In his Tuesday column for the Daily Beast, conservative commentator Matt Lewis lamented that conservatives have become far too cozy with Fox News.
Lewis is no stranger to attacking Democrats for being too close to the media, but with the new White House occupant's relationship with Sean Hannity, things seemed to have flipped, he said.
Last week it was revealed that Hannity is so close to President Donald Trump "that some White House aides have dubbed him the unofficial chief of staff." He urged Republicans to pay more attention and step up to condemn it.
Hannity has spent years trying to decide whether or not he's a journalist. In some interviews he uses the title but in others he's called himself a commentator or pundit and even "entertainer."
"Whether one cares about upholding ethical standards, this makes it impossible for conservatives to complain the next time a Democrat cozies up to a member of the press," Lewis wrote.
He outlined cases of Democratic presidents being cozy with the media as far back as Franklin Delano Roosevelt and John F. Kennedy.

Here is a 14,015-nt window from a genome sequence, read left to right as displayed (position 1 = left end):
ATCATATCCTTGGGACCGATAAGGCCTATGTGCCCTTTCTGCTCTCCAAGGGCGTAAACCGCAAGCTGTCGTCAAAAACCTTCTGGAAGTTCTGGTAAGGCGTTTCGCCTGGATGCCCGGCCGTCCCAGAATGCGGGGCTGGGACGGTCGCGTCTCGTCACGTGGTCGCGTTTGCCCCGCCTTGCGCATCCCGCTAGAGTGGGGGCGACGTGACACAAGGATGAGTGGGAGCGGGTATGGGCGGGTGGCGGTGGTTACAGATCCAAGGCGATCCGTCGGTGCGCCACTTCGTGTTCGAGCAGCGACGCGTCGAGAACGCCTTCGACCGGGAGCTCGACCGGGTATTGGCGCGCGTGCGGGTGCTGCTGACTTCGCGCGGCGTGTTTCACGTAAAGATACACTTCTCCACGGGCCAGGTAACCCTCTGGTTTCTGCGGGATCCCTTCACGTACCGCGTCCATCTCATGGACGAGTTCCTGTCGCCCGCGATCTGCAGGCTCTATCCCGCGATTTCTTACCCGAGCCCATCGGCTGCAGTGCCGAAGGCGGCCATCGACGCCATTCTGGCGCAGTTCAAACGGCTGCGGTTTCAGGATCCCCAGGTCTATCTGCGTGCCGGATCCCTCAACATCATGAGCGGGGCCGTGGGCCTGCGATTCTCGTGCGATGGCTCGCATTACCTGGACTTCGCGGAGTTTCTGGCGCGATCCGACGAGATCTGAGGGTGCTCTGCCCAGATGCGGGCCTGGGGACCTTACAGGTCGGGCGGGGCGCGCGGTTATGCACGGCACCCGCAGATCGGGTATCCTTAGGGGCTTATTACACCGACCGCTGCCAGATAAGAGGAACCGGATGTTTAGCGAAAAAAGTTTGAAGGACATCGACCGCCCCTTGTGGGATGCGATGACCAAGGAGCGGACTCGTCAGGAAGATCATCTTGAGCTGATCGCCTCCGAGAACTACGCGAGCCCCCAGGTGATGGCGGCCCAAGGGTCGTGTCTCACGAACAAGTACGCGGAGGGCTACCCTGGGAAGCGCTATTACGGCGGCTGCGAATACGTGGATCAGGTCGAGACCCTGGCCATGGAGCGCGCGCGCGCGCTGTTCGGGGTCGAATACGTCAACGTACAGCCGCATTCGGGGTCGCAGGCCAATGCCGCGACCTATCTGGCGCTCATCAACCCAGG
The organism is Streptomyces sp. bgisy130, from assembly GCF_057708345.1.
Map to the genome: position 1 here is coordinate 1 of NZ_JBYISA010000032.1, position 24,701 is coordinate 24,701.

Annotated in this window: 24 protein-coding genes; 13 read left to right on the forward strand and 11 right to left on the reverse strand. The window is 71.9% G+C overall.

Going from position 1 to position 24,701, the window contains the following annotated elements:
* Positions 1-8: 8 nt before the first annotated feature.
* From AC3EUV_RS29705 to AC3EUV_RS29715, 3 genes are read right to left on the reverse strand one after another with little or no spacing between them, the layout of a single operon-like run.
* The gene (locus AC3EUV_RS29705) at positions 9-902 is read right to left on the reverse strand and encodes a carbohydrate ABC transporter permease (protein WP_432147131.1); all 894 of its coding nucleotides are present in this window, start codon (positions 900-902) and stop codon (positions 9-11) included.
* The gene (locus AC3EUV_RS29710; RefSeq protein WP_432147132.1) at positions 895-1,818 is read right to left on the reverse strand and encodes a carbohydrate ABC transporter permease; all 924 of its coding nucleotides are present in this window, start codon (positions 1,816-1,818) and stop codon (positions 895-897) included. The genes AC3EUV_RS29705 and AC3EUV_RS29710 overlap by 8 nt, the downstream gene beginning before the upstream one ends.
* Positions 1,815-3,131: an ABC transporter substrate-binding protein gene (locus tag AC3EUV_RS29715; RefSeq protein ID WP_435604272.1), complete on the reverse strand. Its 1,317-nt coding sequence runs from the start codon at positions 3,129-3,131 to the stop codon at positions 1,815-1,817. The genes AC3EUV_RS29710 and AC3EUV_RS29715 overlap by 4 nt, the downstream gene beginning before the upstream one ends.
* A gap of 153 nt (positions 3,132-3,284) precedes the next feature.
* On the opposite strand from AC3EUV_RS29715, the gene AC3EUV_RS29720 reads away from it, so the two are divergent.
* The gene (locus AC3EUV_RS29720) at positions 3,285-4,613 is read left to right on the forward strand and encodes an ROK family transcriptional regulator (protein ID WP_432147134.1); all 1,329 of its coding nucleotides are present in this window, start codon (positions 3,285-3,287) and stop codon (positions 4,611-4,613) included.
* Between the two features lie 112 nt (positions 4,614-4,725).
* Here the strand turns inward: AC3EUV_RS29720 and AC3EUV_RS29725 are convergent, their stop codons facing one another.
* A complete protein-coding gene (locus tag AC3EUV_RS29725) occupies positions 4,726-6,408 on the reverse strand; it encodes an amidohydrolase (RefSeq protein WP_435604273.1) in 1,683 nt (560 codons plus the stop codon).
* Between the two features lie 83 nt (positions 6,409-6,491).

Lewis went on to cite a 2014 column Jeffrey Lord wrote for Newsbusters alleging that former Washington Post executive editor Ben Bradlee supressed negative information about the Kennedys.
“Once upon a time Walter Cronkite really was ’the most trusted man in America,” Lord wrote in that piece. “But those days are long gone. And the blame for this total lack of trust lies with the American media itself.”
Cronkite confessed he didn't know how he got away with it. In 2009 ABC News Chief Washington Correspondent George Stephanopoulos was on conference calls with former White House Chief of Staff Rahm Emanuel and former colleagues James Carville and Paul Begala. Lewis quipped that at least he was dealing with the chief of staff. Hannity is going straight to the president to help write tweets.
“The phone calls between President Trump and Sean Hannity come early in the morning or late at night, after the Fox News host goes off the air,” the Washington Post reported.
"Chalk this up as just the latest example of conservatives wanting to 'fight fire with fire' and ape the other side. But it also means surrendering the moral high ground and becoming no better than your adversaries," Lewis said.
He cited John Ziegler, who explained that accepting certain behaviors from a president makes it difficult to stop, even in the face of overwhelming hypocrisy.
"Donald Trump and Sean Hannity are doing the kind of things that conservative Republicans used to rightly abhor. We’re all hypocrites, now," Lewis closed.